Manga Chapter of the Week: Natsu no Zenjitsu Chapter 16 (Being Touched)

Yoshida Motoi is an irregular manga artist who makes up for his bi-quarterly release pace with the best aesthetic concepts this side of Yusuke Murata and a detail-fixated, thorough art style.* It’s fitting, then, that the manga he’s currently drawing, Natsu no Zenjitsu, deals with art itself.

As the title suggests, this particular chapter focuses on the male lead’s sense of touch, and aims to convey how it factors into both his life and his paintings to the readers. Part of that goal is accomplished in conventional means via the script, but the chapter also provides a clinic of how to incorporate the sense of touch into seemingly flat pages of manga. Nor does it just run an art clinic; these depictions are intimately related to a growing and somewhat contradictory set of emotions in the manga’s male lead.

One good way to tap the sense of touch in manga, the one Motoi uses here, is to make panels devoted the objects being touched by the characters. The reason why this works is that people can get a vague idea of how something feels via how it looks by drawing on past experience, especially if they’re forced to think about the object in question. Focusing on an object also allows the author to make use of detailed textures, giving a better idea of say, how rough the surface of a lemon is by showing each little dent and pore on the skin. It helps that Motoi’s style is built around beautiful and excruciating detail to begin with, so the extra details in the “touch scenes” don’t feel particularly out of place.** Pictured are two of the more striking examples of this technique, but the 30-page chapter contains several more.


Aoki touches a foot, a glass, a lemon, and a sunflower

This incorporation of touch doesn’t just serve the manga in an abstract artsy sense. It also develops the male lead, Aoki, who’s recently been fixated on touch while in the middle of his supposed magnum opus, a painting of sunflowers dedicated to his longtime girlfriend and patron (Akira) and inspired by a girl he’s never spoken to and is a bit too obsessed with (Hanami). The complexity of the situation there is downright obvious, and the manga drives that home in another way. Aoki has gone way beyond touching Akira, but she’s also touched him in a metaphorical sense, by bringing herself into the aloof Aoki’s social sphere. Meanwhile, Aoki’s never done more than look and listen to Hanami, and they really don’t have any sort of relationship. The fact that he can’t use his steady significant other in a painting built on those connections is a profound contradiction that adds a couple layers to their relationship.

To be perfectly honest, I love this manga to bits and pieces. The art style is great, the characters are both complex and likable, and the exploration of artistic themes is extremely dedicated. Another point of disclosure: I’ve owned the volume this chapter ran in for about a year now, and I’ve read it cover-to-cover upwards of 5 times. I know what happens and how it happens in the next two chapters of the series. And you an expect to see it featured in this column at least two more times unless one of several very improbable scenarios happens.***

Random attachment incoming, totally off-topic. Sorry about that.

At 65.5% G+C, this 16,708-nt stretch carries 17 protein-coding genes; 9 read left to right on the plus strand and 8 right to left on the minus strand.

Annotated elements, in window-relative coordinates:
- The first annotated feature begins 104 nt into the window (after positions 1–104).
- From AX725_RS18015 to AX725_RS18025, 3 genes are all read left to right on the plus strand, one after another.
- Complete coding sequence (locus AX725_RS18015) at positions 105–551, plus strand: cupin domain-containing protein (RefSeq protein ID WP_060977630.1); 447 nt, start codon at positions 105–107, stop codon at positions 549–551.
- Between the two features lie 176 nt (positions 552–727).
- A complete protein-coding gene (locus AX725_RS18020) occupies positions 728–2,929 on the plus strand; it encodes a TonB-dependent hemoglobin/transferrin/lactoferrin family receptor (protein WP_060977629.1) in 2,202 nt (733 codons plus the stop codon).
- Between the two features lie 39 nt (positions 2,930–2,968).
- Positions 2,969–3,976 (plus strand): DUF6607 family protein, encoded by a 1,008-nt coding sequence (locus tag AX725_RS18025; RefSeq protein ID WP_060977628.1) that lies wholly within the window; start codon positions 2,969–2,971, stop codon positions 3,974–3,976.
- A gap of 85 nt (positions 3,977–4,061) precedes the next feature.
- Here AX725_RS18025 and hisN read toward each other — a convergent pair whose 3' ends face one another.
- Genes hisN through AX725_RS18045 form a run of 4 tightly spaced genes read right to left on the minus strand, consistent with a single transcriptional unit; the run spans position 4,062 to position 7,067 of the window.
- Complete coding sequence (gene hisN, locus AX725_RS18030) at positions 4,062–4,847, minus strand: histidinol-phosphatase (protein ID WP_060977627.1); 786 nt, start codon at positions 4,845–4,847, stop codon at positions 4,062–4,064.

*This statement will probably come back to bite me when I eventually publish the stinging critique of Kentaro Miura that’s constantly bubbling up inside me.

**I think Yoshida Motoi’s art style is, in an absolute vaccum, the best in manga, beating out Takehiko Inoue and Takako Shimura by a bit. Other art styles may be more suited to particular kinds of stories; the deliberate ugliness of Nobuyuki Fukumoto’s characters and the realistic designs suited to Naoki Urasawa’s hollywood slash Steven King style of storytelling both come to mind. Art style itself is something I judge by the criterion “what would I be most likely to buy an artbook of?”, a criterion that Motoi easily dominates.

***1. An Akumetsu (Akumetsu) vs. Junichirou Koizumi (Mudazumo Naki Kaikaku) crossover.

2. The main character of Bambino cooks a meal which successfully saves the life of the Italian prime minister from nationalistic terrorists using only his toes. (Not out of the question given how the final quarter of the manga went.)

3.Yusuke Murata draws a 1000-page chapter of any manga.

3. a) Eyeshield 22: Hiruma Yoichi wins the super bowl, 19-0.

4. Yuriko Nishiyama’s Dragon Voice is renewed with a chapter featuring an epic dance battle on the roof of Tokyo Tower.

5. Toriko discovers the god ingredient.

6. Somebody scanlates new chapters of The Embalmer. (This one is actually impossible.)

7. The two chapters are both released in the same week.

8. A 20th Century Boys spinoff dedicated entirely to Sadakiyo.

9. Inio Asano and Shohei Manabe team up to create a manga about sexual identity politics in Japan. Wait, what?

10. I read a manga I’ve never even heard of and instantly fall in love. Hey, it’s happened before.

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